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September 22, 2017


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Type O Negative
Life Is Killing Me (Roadrunner Records)

By: Vinnie Apicella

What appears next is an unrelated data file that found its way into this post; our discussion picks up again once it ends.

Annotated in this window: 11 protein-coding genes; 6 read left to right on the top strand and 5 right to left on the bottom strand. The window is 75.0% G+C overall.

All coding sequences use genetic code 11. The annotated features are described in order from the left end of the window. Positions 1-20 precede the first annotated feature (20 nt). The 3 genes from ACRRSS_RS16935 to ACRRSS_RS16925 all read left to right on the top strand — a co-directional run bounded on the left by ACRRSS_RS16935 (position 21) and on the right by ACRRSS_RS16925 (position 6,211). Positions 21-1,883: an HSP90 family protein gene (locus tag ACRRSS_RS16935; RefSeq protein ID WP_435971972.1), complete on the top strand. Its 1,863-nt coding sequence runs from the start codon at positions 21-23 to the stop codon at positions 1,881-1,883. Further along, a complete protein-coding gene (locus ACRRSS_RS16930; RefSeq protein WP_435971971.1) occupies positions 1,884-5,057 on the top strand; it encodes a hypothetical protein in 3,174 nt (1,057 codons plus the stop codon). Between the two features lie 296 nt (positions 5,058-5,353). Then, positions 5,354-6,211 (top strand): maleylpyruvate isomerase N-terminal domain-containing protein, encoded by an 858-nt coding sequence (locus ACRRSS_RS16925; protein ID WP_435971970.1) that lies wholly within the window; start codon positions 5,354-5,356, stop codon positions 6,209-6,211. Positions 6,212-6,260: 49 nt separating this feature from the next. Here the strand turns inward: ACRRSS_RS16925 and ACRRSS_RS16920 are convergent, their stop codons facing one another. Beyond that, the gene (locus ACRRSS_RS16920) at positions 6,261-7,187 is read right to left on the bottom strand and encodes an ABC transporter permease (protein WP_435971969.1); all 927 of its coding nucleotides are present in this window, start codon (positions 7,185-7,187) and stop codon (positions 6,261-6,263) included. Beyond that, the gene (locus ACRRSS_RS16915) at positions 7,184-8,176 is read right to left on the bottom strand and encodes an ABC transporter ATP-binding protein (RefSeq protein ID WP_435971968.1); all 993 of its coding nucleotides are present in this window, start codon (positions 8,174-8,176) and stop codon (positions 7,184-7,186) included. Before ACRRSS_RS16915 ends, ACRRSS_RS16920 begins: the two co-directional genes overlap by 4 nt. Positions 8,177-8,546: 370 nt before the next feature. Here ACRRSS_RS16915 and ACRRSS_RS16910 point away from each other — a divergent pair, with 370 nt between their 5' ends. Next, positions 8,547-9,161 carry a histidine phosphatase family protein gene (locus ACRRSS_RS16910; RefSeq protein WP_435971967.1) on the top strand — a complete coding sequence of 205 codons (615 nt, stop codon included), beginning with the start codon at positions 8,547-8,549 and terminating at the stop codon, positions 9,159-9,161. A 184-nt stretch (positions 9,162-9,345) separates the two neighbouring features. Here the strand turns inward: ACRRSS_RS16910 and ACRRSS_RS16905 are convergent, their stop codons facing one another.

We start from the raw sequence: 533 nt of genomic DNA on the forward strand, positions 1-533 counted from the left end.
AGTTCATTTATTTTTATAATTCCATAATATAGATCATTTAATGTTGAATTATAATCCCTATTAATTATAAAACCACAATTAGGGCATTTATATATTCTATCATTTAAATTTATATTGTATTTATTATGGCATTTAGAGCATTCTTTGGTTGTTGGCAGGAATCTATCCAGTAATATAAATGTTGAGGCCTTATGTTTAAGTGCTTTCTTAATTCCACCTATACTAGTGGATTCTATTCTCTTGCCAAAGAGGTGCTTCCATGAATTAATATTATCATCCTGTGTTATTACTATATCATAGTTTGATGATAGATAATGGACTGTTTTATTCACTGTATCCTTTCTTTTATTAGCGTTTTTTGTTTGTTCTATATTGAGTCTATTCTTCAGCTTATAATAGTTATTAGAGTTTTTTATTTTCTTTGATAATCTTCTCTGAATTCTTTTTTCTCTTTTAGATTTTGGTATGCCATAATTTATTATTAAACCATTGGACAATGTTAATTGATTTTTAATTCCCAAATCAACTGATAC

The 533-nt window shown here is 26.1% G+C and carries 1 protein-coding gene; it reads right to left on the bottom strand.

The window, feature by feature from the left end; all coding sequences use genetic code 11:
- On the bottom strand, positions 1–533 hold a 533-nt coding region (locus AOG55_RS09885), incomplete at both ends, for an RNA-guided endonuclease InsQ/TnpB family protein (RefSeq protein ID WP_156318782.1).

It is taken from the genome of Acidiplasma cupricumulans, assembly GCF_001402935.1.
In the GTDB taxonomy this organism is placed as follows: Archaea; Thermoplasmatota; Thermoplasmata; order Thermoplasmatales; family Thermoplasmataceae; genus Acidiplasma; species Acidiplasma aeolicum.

The idea of a new Type O Negative album just doesn't excite me. And granted their music isn't about wild parties and Pop-laced teen anthems with break beats and break ups at the core. But they're consistent to a fault; you either get it or you don't. Interesting to hear Mr. Steele basically trash their last "World Coming Down" record, which I happened to think, was better than the tenuous and endless "October Rust." "Life Is Killing Me" is a definite threat to the popularity placement of its predecessors. The songs possess an immediate impact by striking quickly, owing to some jagged riffing and a catchy vibe, less dirge-like, more inviting and varietal. The name hasn't changed and neither has the theme, but one thing that stands apart from the get go is Steele lets it all hang out, initially apparent on the reckless close out of the balmy "Anesthesia." Sporting their first new material since '99s "WCD," early going tracks like "I Don't Wanna Be Me," an ominous to potent Doom/Gloom fest, the surprisingly uplifting "Life Is Killing Me," and to a lesser degree, the hauntingly familiar "The Dream Is Dead," noteworthy for its fluid double-bass work and dynamic lay it on in thick black band performance. Few go far in mixing their degree of melancholy with this tongue in cheek brand of self-deprecating humor and come away as remotely respectable, yet here's this mighty Cro-Magnon of a band, five full lengths in, formulaic at full force, loud, lewd, and at a loss to explain themselves, yet still they go. Musically more active and tuneful than really anything in their past including their breakout "Bloody Kisses" record, "Life Is Killing Me" lets yesterday's subtleties shine through, whether they include the unexpected, even out of place double-bass drum fills, a cleverly placed instrumental stroll, as with the sitar on the traditionally-minded "Less Than Zero," or a percussive/acoustic sensitivity marking a bittersweet cut like "--A Dish Better Served Coldly." And while "Life Is Killing Me" is instantly absorbable, requiring much less patience than most of their previous work, many fans may find the higher degree of sucrose a bit hard to swallow. There's an awful lot of '70s inspired Prog-Rock motion to enhance the glut of Gothic dreariness that truthfully raises the bar a notch -- a welcome addition to the usually buried needle effect that's long lay cold. And then the "carnivorous" side rears itself now and again for the aggressively methodical "I Like Goils," or their bombastic cover song from "Hedwig And The Angry Inch" musical, trimmed simply to "Angry Inch," and no laughing matter if you actually knew the subject matter! Blows away anything they'd tried up to this point, tripping clear back to the beginning that'll bowl 'em over live! There's some inescapable space filler interspersed here and there, mainly through the mid-section where they get caught up too often and too deep in the keyboarding fluff. Overall, "Life Is Killing Me" is a motivated work, if not less cynical than is their trademark, only now elevated by an ambitious presentation and playing that's apparent of a new found desire to break free from the rustiness of old for a fresher perspective led by a sharp delivery and sharper wit.
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